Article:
Clare Romano and John Ross are major figures in the world of printmaking as both artists and educators, with independent voices that share subject focus. Their target is structure, and their language is line, color and space.
Ross’ 1984 master collagraph ”Homage to the City,” a 30” x 67” triptych printed to the very edge on black paper, shows the artist’s clear devotion and appreciation for the clean lines and minimal expression of architectural design. It’s a layered and complicated work. Alternately, we have the bold, colorful figurative work by Romano, equally as complex: “On the Grass,” another collagraph, is one of two beach scenes along with “On the Blanket,” 1978,depicting anatomy from an odd perspective arranged in a jigsaw puzzle manner. Romano achieves a strong representation that is about shape and space; like Ross, she’s communicating object bulk, but from a very
different stylistic viewpoint.
As influential educators and art historians, and married since 1943, the still-active Romano and Ross have
co-authored and published a number of well-known books that continue to serve as indispensable training manuals. The most important, “The Complete Printmaker,” first published by Macmillan in 1972, has been updated and reprinted continually over the past 40 years.
Critical to the process of training printmakers are gallery exhibitions of prominent innovators of the genre, such as distinguished masters like Romano and Ross.
Artist Paul DeRuvo is a wonderful example of the training being done at the Center for Contemporary Printmaking (CCP). He arrived at CCP at age 14 as an intern/apprentice, determined to learn the artistry and complex craft of printmaking. A decade later, he is the center’s associate printer and studio assistant and an integral member of the staff, with a deep passion for and understanding of printmaking’s variable methods and precise technologies.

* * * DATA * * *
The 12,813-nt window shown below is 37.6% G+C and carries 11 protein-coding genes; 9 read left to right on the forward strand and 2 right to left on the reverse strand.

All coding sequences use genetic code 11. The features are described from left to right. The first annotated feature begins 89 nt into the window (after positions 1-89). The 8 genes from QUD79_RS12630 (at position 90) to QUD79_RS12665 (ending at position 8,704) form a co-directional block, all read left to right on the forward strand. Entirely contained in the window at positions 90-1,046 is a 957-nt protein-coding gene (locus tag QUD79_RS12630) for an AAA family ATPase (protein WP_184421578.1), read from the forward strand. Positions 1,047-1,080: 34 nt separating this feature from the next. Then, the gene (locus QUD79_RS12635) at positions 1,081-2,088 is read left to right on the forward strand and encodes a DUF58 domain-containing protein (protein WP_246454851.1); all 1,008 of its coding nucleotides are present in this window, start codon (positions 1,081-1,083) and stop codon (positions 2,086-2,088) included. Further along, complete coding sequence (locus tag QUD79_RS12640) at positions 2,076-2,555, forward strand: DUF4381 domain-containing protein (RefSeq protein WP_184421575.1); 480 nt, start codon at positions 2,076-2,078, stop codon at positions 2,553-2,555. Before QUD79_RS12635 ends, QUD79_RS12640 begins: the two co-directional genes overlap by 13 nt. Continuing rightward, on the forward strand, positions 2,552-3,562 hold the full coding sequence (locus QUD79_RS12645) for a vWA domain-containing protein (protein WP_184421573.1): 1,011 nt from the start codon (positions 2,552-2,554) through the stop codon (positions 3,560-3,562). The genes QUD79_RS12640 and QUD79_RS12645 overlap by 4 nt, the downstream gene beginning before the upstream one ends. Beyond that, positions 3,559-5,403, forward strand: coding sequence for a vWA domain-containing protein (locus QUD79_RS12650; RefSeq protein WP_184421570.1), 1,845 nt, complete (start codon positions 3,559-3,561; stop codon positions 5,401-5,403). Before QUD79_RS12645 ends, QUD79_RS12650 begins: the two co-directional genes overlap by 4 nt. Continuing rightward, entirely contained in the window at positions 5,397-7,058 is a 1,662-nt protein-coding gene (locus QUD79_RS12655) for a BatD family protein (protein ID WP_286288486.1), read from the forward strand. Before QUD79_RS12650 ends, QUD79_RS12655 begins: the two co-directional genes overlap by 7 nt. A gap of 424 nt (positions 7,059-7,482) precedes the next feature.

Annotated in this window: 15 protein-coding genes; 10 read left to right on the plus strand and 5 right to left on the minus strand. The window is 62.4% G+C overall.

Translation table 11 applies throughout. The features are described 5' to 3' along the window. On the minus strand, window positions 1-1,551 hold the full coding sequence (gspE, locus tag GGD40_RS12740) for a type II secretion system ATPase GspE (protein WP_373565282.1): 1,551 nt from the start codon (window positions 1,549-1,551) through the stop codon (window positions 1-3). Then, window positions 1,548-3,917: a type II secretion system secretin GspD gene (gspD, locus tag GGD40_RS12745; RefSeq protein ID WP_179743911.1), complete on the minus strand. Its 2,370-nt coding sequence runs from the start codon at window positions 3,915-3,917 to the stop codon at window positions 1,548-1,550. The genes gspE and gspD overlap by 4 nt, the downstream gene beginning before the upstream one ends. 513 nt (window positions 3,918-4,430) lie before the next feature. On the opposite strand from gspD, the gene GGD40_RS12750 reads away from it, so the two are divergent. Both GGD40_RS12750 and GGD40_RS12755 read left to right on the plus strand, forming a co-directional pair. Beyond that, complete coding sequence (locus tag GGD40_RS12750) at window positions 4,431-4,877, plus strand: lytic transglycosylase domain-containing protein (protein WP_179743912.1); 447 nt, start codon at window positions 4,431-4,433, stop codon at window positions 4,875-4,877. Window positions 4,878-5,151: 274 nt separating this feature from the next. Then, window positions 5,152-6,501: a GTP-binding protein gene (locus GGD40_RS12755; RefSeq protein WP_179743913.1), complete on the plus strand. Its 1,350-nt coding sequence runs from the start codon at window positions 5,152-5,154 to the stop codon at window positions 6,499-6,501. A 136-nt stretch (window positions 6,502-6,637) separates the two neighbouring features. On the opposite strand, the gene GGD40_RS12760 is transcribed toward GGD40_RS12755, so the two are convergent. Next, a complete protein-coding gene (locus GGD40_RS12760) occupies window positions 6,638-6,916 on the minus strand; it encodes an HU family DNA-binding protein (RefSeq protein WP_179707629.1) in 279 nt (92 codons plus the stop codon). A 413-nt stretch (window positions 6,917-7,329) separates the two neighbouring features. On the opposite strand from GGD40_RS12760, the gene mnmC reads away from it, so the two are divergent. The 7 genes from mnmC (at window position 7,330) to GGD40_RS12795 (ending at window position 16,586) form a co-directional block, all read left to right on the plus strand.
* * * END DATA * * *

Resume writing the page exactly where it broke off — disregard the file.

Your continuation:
He and staff master printer Christopher Shore, who also serves as CCP’s curator of exhibitions, partner with many printmakers seeking to utilize its studio spaces and equipment and benefit from the staff’s technical expertise.
In its workshop print studios, artists create work for both the commercial market and exhibition platforms — as did Romano and Ross — always directed by a fine art perspective and grounded by the process of workmanship exactness and originality. DeRuvo talked about making impressions that are deliberate based on choice decisions and not governed by procedural limitations or lack of experience or technological knowledge; an intimate knowing of material physical properties as well as how tools function along with attention to the minutia of quality differences is critical, as “learning the craft allows an artist to harness the incredible range of marks,” he said.
J. Fatima Martins